So we signed it, we shipped the initial orders, reorders come immediately, and then it’s like, hey, you know what? We need to push this to all of our locations instead of just the test locations. And it just started going really fast. And what it was getting people trained to sell, trained to use it, and getting people to try it.

So we helped incentivize people to try and just, if you have something, good word of mouth carries pretty quick. And that was the scenario on this one. It was just having someone let us do what we do and support them and help them go to market, and then they go and do what they do really well. And it just snowballed. 

Jamie Irvine: 

Well, that makes me think of the importance of not just training the technicians that are doing the repair work, but you also need to have the parts people to be able to make good recommendations on the right replacement parts and have that whole thing come together so that the right part goes on the first time and the problem is solved and everybody is happy there. 

Blake Deavers: 

And that’s exactly how it happened. You’re a hundred percent correct. Making sure that the guy behind the counter is just as well trained as the tech that we’re all chasing and the whole chain was in line on that particular one.

And that’s got to be a model for anyone trying to break into something is making sure you touch every point that’s going to have a chance to touch your product. And that’s the best success. That was just last year. 

Jamie Irvine: 

That’s fantastic. Well, I’m happy for your success. If you were going to just have people kind of remember one thing from our conversation today, what’s the one thing you want them to not forget? 

Blake Deavers: 

I think the number one thing that people don’t know about WAI, again, we’re a privately held company based in the US is that we’re a hundred percent new. There’s no core investment, and we’ve been doing it a really long time. And if you’re having issues and availability or quality or anything else, those are where we like to step in and show you another path and hopefully develop a partnership for years to come.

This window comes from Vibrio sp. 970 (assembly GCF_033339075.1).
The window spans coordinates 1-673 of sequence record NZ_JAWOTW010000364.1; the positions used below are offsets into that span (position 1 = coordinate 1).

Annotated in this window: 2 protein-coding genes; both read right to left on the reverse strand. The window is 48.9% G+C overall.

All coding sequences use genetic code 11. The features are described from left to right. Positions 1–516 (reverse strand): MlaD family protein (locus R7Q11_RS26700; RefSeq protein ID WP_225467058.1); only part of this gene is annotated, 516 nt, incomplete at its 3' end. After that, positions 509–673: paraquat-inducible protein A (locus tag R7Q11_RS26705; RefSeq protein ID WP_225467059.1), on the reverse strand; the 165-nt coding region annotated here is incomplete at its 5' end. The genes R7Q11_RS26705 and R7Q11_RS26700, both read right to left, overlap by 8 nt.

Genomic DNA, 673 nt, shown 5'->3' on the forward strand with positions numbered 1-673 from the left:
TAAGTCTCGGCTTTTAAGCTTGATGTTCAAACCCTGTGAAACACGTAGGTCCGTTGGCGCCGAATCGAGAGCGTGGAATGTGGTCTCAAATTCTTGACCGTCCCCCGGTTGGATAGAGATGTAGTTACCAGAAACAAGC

Jamie Irvine: 

Fantastic. So if you’d like to learn more, go over to waiglobal.com. Links will be in the show notes. Blake, thank you so much for being on the show. I really appreciate it. Appreciate it. Take care. Well, that brings our episode to a conclusion today. HDAW was a record breaking event this year, and it was so fantastic to be there at the show and to conduct these interviews.

Next week we are going to interview three more exhibitors from the show floor. And in next week’s interview, we’re really going to focus in on exhibitors that are challenging the status quo in the heavy-duty parts industry.

You won’t want to miss out. If you haven’t already. Head over to heavydutypartsreport.com and hit the follow button. You’ll sign up to our weekly email. You’ll get one email a week so you never miss out on any of our content.